As with most challenging endeavors, the place to begin is the beginning. Begin searching for top salespeople before you ever open your business doors. Keep your eyes and ears perked up for people who may be looking or interested in your new business and for people who may become interested in the future.
When first beginning a business, it is likely that you are putting in a lot of building time from your own resources. It is also likely that you can sell your company or services better than anyone you will ever hire unless, of course, you have no people skills. In this case, do not start your company without a salesperson on board. Most companies begin with the owner(s) doing most of the work for the first few years. It is during this time that you want to keep your eyes and ears working in every circle you move in.
The most reputable sources for beginning a sales staff search are those in which you, the business owner, already move and associate. It may be your professional association, your local chamber of commerce, or your personal LinkedIn http://www.LinkedIn.com account. Wherever you spend your time and effort cultivating professional relationships, you will have the greatest opportunity for connecting with highly qualified salespeople or executives who know well-equipped account executives that would be a good fit for your company. Success breeds success, and executives refer professionals to one another in the halls of their associations. Therefore, do not be shy about asking anyone in your group if he or she knows of and is willing to refer someone who would be a good fit. In some systems, like LinkedIn, you can actually post the type of "needs" your company has at the moment, and it is common for executives to post the type of employee they are looking to hire.
The largest, most reputable name in online sources is Monster http://www.Monster.com . Monster has an enormous database of people looking for the perfect fit with a good company. For $200, you can conduct a three-day search for talent within 100 miles of your ZIP code.
The really cool thing about Monster is that it helps both sides qualify and match for an agreeable, profitable, and exciting career arrangement. Yes, you can do this via traditional services, but the pool of talent in Monster is younger, usually more up-to-date on elements in the marketplace, and usually will cost you less to hire.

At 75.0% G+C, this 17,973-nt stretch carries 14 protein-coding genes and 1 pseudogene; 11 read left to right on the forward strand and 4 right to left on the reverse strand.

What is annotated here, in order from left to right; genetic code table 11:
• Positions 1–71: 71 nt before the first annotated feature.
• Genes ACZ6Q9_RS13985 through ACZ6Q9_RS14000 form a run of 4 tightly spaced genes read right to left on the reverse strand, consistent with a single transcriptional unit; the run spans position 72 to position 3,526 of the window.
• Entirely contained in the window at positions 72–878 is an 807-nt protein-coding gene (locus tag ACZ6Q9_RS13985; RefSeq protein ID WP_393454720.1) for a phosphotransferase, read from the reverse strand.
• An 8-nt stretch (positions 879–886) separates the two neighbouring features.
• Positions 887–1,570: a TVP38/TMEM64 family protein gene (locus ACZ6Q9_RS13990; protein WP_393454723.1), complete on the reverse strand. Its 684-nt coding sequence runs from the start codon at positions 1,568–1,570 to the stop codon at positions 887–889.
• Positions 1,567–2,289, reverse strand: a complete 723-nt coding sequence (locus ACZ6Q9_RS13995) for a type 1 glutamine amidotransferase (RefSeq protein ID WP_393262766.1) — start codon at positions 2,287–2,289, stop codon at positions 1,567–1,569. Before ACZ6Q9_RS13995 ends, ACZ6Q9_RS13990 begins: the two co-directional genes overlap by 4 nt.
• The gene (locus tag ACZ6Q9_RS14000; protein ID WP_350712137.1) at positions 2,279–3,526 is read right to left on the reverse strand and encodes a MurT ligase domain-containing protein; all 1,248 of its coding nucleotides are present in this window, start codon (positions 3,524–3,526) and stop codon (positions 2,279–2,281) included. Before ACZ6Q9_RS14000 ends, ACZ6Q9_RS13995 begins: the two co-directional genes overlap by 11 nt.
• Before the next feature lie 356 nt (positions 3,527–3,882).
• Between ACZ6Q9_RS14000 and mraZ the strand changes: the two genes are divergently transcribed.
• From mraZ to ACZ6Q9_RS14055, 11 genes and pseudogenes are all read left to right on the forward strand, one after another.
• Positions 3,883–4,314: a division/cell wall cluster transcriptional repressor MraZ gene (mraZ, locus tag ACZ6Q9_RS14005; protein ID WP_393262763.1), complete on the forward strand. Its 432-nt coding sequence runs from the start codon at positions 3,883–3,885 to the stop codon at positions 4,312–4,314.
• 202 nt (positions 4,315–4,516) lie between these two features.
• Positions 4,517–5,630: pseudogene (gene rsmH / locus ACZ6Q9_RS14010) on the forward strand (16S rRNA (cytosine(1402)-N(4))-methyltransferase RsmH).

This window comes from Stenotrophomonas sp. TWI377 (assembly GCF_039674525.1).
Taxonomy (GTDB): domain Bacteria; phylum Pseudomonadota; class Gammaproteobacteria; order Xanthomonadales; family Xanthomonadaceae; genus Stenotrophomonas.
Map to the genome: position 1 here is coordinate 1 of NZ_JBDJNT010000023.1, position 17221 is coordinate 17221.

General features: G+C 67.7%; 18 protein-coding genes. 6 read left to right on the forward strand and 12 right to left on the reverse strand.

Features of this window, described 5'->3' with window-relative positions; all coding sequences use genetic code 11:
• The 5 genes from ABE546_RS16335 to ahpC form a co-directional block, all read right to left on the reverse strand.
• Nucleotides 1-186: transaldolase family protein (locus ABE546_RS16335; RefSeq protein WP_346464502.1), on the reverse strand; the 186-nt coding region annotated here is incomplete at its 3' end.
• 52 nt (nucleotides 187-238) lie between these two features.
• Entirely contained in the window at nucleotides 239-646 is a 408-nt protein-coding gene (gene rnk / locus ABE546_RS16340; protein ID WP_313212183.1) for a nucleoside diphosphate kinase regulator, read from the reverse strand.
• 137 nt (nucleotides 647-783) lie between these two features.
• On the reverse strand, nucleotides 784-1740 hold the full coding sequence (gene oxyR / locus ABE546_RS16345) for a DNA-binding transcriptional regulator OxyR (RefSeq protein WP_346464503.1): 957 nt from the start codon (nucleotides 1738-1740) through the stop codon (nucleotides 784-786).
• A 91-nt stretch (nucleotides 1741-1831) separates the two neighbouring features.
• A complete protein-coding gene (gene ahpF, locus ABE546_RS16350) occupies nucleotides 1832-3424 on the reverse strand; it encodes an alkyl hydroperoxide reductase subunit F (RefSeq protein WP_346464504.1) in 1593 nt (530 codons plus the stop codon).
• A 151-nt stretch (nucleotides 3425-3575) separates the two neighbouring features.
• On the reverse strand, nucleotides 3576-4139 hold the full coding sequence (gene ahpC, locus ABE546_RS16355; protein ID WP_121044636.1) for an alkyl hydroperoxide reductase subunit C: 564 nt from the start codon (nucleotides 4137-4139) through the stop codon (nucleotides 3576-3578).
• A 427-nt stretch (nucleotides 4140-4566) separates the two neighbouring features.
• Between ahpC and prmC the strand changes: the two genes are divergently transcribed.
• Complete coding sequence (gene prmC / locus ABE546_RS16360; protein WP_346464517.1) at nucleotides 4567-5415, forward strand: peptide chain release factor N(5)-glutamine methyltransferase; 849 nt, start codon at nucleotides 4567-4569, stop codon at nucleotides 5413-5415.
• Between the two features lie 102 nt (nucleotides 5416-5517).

It is important to remember that the more familiar you want to be with your sales staff, or the more comfortable you want your clients to be with them, the more traditional avenues you should look down when choosing your salespeople. It is only in the traditional circles that you are most likely to have a firm and personal understanding of the prospective member of your sales team. There is some overlap here when holding this approach up to the reputable sources. Some of the most reputable sources you have are your traditional avenues. Just remember, the more personally you want to know your employee, the more likely you are to find your pick in traditional circles.
To jump straight to the top in your search for quality salespeople, you will want to check out The Ladders http://recruit.theladders.com/ , where 8,000-plus sales professionals are screened each week for jobs paying $100,000 or more per year. Remember, the sales staff is your revenue engine, so you must expect to pay them more than a clerk or support staff. If you need to pump up your sales significantly, then you must be willing to pay significantly for those who have a track record of producing.
Screening for MMFI
One of the most important skills that a developed salesperson can have is the ability to make the client feel important. It is the MMFI trait, also known as "Make Me Feel Important." When you begin to recruit your sales staff, it is the one trait that you want to look for in all instances, all encounters, and in every line of the applicant's résumé. If the applicant has a writer produce a top-notch résumé for him or her but cannot nonverbally communicate to you your own importance in the interview, then that person simply had a writer write fluff to represent the applicant well.
In the United States, companies everywhere are suffering from a lack of service, a lack of concern, and a lack of attentiveness to the client. Much of the business that travels overseas is a result of straight-up competition, and it begins with the salespeople. If the company's sales staff cannot communicate to clients their importance to the company, to its production, and to its ability to serve up what is needed, then that staff cannot capture and keep clients. Without clients, you have no business, so the salesperson must be able to make clients feel important.